Hispanic pets, their people’s attitudes and the spay-neuter culture
Posted Mar 16 2010 10:00pm
It’s worth noting before embarking on a post with a title like this is that yours truly will soon be bubbling in her 2010 US Census status under the designation, “Hispanic.” The fact that I practice in Miami, the de facto capital of Latin America, should also get a mention. These two bits of data, along with a description of my clientele as more than 50% Hispanic, is probably why I was drawn to the JAVMA article in the first place.
This week’s arrival of the Journal of the American Veterinary Medical Association (JAVMA) offered lots great blog fodder. Nestled among the crunchy studies and the three-dog case reports (yawn!) was this piece: “Comparison of strength of the human-animal bond between Hispanic and non-Hispanic owners of pet dogs and cats.”
Though intrigued, I couldn’t help but approach this article with the slit-eyed scrutiny any veterinarian might harbor when something as squishy as the human-animal bond gets quantified. In this case, I'll confess it gets a special jaundiced glance given that the work in question addresses her own ethnicity and maybe even a tad extra prejudice given that none of the authors’ names sounded even remotely Hispanic (not that mine does, I’ll readily concede). Let’s just say I was suspicious of the motivation for studying ethnic differences at the level of the bond itself.
Most of my concerns, however, were dispelled pretty quickly after reading the abstract. Admittedly, this was primarily because the abstract’s conclusion exonerates Hispanics in this way:
“There was no observed association between owner race-ethnicity and and strength of the human-animal bond for Hispanic and non-Hispanic White pet owners in the United States.”
The introduction then went on to explain the authors’ rationale for tackling such potentially touchy topic:
“Because the Hispanic population is the most rapidly growing minority group in the United States and abroad, it is critical for veterinarians to understand how Hispanic clients regard care for their pets.”
Then further disarmed me with this charming anecdote:
...while working at a clinic in rural Mexico offering free spay-neuter services for dogs and cats, we found that male and female Hispanic owners often displayed signs of discomfort when asked if they would neuter their male dog or cat. Many of these individuals were hesitant to neuter their animals, saying it was unfair and not something they would like to have done to themselves. On further questioning, the owners revealed deeply ingrained feelings of machismo (defined as a strong or exaggerated sense of masculinity and stressing attributes such as physical courage, virility, domination of women and aggressiveness) and misconceptions about sexual orientation of their animals, such as questioning whether male dogs would engage in homosexual behavior after being neutered.”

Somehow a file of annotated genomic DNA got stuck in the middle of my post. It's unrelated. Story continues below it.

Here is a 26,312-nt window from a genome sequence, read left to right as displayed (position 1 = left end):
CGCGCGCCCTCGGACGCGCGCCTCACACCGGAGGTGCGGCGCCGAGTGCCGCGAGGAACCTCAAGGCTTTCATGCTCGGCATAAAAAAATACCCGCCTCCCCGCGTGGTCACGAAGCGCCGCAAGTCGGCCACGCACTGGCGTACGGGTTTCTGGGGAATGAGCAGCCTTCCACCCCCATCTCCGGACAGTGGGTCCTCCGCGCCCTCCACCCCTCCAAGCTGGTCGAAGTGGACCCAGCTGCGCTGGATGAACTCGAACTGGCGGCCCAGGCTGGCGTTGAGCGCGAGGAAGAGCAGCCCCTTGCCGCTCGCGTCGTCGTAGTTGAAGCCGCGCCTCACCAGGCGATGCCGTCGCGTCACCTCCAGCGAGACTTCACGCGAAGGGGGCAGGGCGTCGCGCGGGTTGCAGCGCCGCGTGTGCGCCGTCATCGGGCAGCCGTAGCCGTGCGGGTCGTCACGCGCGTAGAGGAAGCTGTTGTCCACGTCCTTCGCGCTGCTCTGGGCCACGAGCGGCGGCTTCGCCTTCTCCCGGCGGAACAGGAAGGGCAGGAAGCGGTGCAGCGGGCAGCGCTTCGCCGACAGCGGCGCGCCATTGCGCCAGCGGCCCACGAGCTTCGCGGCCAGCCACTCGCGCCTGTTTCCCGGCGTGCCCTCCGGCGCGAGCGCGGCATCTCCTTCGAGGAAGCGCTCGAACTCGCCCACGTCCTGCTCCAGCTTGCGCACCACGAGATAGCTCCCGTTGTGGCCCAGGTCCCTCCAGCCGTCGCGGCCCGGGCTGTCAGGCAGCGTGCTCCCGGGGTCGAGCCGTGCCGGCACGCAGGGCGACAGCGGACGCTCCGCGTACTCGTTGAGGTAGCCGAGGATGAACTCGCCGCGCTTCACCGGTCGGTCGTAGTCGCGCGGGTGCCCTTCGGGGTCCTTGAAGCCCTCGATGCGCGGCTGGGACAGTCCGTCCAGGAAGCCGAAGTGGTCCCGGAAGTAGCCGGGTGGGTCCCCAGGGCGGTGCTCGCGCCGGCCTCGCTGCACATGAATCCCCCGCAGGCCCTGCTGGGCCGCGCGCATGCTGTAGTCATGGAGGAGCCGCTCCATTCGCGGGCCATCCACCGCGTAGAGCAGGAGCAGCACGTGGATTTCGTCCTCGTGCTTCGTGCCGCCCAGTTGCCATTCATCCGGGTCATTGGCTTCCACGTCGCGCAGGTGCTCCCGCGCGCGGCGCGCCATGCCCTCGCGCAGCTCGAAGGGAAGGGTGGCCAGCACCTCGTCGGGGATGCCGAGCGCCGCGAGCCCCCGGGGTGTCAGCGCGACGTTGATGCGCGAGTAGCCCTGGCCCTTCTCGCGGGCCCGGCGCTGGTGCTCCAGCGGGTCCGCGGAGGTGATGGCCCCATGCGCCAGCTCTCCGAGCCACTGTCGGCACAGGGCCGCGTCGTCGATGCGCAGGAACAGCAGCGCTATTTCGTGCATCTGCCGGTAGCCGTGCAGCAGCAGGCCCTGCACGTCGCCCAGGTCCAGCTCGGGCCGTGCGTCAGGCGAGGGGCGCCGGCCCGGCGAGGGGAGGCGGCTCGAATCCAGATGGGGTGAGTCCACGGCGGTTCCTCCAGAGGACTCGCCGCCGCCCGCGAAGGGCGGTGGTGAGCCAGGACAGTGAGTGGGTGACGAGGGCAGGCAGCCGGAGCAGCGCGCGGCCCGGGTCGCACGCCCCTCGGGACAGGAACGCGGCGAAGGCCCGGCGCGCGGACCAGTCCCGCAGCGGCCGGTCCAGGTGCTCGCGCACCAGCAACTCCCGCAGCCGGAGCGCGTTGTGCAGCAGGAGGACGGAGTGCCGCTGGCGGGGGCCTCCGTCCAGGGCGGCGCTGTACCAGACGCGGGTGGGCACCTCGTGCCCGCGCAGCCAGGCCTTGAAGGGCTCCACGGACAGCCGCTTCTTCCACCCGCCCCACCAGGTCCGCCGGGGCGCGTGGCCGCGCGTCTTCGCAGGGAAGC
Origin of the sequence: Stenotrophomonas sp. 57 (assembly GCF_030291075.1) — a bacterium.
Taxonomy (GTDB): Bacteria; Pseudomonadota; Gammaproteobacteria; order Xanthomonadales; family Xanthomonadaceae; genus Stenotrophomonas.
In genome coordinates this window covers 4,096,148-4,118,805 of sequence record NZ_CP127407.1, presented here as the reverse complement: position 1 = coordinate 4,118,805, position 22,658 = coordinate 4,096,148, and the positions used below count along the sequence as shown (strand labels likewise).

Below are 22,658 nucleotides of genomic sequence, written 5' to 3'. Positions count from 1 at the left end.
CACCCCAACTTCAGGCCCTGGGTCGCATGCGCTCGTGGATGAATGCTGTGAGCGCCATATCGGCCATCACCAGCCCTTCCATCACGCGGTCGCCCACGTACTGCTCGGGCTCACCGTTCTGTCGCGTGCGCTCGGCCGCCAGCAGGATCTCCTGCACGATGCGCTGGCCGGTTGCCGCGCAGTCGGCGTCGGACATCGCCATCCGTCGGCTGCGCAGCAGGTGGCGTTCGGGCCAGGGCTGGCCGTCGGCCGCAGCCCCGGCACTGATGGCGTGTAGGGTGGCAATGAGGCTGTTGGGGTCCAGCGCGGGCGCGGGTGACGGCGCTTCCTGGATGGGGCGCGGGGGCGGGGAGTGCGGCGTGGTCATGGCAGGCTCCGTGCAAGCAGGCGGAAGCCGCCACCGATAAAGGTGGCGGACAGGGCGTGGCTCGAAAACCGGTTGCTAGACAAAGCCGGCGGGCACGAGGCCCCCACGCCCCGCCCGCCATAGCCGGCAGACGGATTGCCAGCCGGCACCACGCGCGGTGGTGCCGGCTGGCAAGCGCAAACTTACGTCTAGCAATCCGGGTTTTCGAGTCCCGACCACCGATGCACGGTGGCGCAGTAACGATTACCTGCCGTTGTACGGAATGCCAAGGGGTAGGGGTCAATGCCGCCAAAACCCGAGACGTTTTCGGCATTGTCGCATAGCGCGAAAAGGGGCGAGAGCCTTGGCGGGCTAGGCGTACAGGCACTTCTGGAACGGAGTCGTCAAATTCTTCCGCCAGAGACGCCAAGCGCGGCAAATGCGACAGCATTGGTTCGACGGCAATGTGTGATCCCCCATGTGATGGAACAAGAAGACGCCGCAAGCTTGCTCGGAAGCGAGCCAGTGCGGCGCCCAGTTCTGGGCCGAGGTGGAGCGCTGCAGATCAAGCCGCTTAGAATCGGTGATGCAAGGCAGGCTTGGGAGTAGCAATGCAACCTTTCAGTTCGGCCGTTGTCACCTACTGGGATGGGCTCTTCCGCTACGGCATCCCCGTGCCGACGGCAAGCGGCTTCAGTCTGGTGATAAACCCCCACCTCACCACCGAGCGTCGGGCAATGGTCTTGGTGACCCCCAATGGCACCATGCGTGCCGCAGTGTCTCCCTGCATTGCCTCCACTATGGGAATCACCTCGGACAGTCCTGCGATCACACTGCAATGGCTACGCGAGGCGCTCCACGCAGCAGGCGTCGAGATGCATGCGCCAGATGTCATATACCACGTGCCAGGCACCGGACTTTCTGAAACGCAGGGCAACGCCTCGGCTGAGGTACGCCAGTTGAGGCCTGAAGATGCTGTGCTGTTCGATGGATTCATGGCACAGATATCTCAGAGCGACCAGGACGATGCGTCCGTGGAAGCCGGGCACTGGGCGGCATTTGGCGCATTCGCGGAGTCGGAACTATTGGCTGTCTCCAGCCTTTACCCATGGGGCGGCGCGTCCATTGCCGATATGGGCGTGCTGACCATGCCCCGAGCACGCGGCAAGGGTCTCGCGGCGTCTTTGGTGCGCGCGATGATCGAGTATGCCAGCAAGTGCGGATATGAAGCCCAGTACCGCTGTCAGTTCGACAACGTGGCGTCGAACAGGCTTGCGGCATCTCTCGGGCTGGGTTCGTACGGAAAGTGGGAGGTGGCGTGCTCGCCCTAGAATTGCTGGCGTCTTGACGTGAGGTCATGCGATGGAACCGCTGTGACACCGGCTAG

But it all fell apart when I read the following point at the end of the lengthy intro:
"For the present study we hypothesized that cultural variations in how pet dogs and cats were viewed [presumably with respect to spay and neuter status, since the bulk of the intro dealt with this point] would be associated with significant differences in strength of the human-animal bond between Hispanic and non-Hispanic owners, and that these differences would be associated with differences in medial care for pets owned by Hispanics versus non-Hispanics.”
Here’s my read: The hypothesis being tested was that Hispanics wouldn’t share as strong a bond with their pets given that they eschew spay and neuter for their pets. Ergo, this study was based on our very American ethnocentric belief that to spay and neuter is a good thing and that sterilization is often equated with deeper feelings for our animals.
Which raises a whole ‘nother set of questions, right? Beyond an impressive illustration of our human- and animal-related biases, it’s a great description of how cultural touchstones do not easily translate and how even medical procedures like spays and neuters can become a tangibly cultural concept.
Indeed, most of us recognize that spaying and neutering is both the civically accepted approach to overpopulation and––until very recently, anyway––has been incontrovertibly promoted as one of the best things we could do for our pets’ health. But now that we’re learning that spays and neuters might not always the best thing for individual pets, how does that bode for our biased view of other cultures’ practices?
When the tables are turned on how we view sterilization (or any other veterinary practice or procedure), I wonder whether our profession’s ethnicity-focused hypotheses will turn tail, too. But then, I’m Hispanic. Admittedly sensitive. Possibly wrong. But still shocked that this study made the JAVMA.
While I'm gratified to see that JAVMA and these University of Colorado researchers have seen fit to elevate the discourse on the subject of ethnic differences and how they apply to veterinary care, future work needs to approach this subject with somewhat more sensitivity––or at least after making a careful assessment of its underlying assumptions.